John Shore Christian Blog and Commentary

Eric Hogue and Me

So yesterday evening I was a guest on The Eric Hogue Show, a radio program that is, of course, hosted by my fellow blogger, David Burchett.


No wonder Eric had me on his show. Could I be any funnier?

Please don’t answer.

The details about Eric’s show can be found at his extremely snazzy website, The show’s slogan is “The New Talk of Northern California.” I think, though, that since I went on, they’re gonna change their slogan to, “We Once Had John Shore On.” But I could be wrong about that. I’ll have to ask Eric.

I like Eric’s show. He is what I am: Theologically conservative, but socially progressive.

I guess. I don’t know. I hate those kinds of categories, really. Who fits into a box?

Let’s say this: Eric’s got a heart of gold. On his show it’s clear how deeply he really feels for people. So that’s … pretty much what I’m looking for in a talk show host.

The reason Eric had me on his show is because he read and liked a book I have just out, I’m OK—You’re Not: The Message We’re Sending Nonbelievers and Why We Should Stop. Eric was even kind enough to blurb the book for me. Here’s what he wrote:

“Warning; Shore's I'm OK—You're Not is a radical read. It's right on the money. If you're up to being challenged to reach today's post-modern culture, John's perspective will flip your switch. There is a new awakening in today's missional-minded generation: Let's see people not as projects, but as ... well ... people. Build a relationship, and evangelism will be the rule, without all of the plastic formulas. The book is worth reading for the story of John's life alone. Buy it, then live it.”

Isn’t it awesome of him to have said that?

And isn’t it shameless of me to show it to you?

It is, I know.


But it’s neat. If you’re me. Which you’re not. So again, I apologize.

On a different not, it’s so … weird, having a book out. For one, you have about no idea if anyone’s actually reading it.

Whoa. That was Entirely Freaky. At the moment I hit the period for that last sentence, I got an e-mail from the publisher of I’m OK telling me how many copies of the book have sold since its release in March.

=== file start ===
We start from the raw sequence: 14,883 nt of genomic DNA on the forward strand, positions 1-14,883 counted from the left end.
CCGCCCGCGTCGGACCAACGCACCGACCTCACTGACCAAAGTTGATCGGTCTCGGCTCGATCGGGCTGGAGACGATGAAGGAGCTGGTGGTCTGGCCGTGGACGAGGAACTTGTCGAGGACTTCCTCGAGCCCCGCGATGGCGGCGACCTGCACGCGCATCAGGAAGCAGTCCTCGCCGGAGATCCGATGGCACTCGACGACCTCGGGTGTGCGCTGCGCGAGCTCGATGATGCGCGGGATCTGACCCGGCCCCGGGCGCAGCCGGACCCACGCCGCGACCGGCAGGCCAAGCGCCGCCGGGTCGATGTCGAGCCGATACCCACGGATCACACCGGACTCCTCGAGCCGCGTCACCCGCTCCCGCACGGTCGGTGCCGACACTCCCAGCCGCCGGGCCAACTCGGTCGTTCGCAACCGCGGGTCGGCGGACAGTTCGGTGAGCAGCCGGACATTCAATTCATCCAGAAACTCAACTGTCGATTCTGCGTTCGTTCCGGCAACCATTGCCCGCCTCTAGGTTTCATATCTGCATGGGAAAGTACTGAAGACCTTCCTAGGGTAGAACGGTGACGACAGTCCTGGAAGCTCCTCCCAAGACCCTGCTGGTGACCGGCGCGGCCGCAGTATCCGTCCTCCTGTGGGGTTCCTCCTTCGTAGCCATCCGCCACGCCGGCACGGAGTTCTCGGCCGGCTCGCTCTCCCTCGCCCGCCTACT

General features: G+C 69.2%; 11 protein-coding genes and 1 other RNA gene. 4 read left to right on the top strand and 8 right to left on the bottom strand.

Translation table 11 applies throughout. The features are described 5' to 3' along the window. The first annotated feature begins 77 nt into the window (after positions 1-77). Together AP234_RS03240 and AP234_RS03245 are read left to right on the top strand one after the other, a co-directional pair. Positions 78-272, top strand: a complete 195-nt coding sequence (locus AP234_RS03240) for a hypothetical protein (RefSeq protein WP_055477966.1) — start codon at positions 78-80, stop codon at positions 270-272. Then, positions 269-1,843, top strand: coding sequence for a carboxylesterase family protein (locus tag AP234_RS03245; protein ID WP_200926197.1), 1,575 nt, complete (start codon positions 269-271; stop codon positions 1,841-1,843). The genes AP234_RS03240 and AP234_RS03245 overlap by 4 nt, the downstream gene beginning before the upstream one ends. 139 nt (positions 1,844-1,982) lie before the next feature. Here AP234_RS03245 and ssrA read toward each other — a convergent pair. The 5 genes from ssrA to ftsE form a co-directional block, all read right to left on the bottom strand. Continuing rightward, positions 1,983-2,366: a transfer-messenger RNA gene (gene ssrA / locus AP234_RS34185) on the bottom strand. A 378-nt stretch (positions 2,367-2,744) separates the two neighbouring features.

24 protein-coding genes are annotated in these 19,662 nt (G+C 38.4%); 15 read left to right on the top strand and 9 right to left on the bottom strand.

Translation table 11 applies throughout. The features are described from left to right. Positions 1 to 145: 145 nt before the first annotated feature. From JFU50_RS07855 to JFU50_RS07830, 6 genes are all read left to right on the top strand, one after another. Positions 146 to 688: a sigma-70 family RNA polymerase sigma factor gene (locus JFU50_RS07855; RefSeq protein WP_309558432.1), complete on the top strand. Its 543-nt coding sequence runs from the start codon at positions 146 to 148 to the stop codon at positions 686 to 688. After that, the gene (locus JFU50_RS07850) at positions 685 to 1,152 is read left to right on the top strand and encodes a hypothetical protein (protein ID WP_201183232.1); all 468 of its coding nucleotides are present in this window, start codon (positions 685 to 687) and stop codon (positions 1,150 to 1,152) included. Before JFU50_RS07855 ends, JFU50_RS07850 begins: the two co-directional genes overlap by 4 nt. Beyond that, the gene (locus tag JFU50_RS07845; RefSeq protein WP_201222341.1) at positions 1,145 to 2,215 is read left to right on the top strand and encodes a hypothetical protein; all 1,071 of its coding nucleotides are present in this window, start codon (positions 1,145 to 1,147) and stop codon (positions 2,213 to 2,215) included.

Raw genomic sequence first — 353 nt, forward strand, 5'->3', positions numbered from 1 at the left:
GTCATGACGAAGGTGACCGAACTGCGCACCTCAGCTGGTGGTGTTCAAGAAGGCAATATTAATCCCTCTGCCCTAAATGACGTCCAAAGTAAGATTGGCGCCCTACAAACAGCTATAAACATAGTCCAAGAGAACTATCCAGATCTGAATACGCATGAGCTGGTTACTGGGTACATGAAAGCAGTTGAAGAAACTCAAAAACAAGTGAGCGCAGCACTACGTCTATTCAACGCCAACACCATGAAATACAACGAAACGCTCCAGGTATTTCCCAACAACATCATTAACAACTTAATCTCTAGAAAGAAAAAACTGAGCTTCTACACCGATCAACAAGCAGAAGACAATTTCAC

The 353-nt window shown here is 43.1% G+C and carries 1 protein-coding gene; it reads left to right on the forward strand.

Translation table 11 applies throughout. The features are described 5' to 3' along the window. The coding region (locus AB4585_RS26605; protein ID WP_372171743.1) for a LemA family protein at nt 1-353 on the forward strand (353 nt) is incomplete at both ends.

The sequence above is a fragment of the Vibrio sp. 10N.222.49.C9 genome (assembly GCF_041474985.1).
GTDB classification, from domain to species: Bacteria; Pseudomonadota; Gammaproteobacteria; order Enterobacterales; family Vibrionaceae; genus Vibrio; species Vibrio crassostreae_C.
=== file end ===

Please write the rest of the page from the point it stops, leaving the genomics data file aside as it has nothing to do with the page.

Okay, so people are reading/buying the book. Nice!

And, again, weird.

You know why it’s weird? I’m a writer, right? I’ve spent my whole life learning to do exactly that, and nothing else. And when I became a Christian, I had to start writing about Christianity and God and Jesus, because what choice did I have? I’m here to tell you: When the Holy Spirit wants you to write a book, you write that book. It’s been my humble experience that the Holy Spirit is unabashedly bossy when it comes to stuff like that.

But matters of religion and faith are so intensely personal, aren’t they? I mean, I enjoy the ol’ Communal Worship as much as the next parishioner, for sure. But basically, anything having to do with one’s soul and God is so profoundly private that … well, that people directly involving themselves in that relationship tend to do so in a private place with their eyes closed.

I close my eyes to do that—and then, because it's basically my job, I write the results. Before long, what I’ve written as a result of that private experience becomes a product that exists out in the world. With, like … a cover on it. And a price tag.

And people want to talk to me on the radio about it!

To be clear: I am not even almost complaining. Um. Hardly. I’ve had an insane number of regular jobs in my life. (Fifty-two, at last count.) I’m More Than Aware that writing for a living seriously beats having a regular job.

And of course I’m mind-bogglingly honored to be able to participate in the conversation we’re all having in this country about Christianity and our faith. Not to mention the privilege and thrill of actually doing the work the Holy Spirit tells me to.

Not complaining. How could I? Could I be any happier with my life? Could I be any luckier?

And do you know what one of the absolute best things about my humble, Christ-centered little life is?

It’s getting to meet guys like Eric Hogue.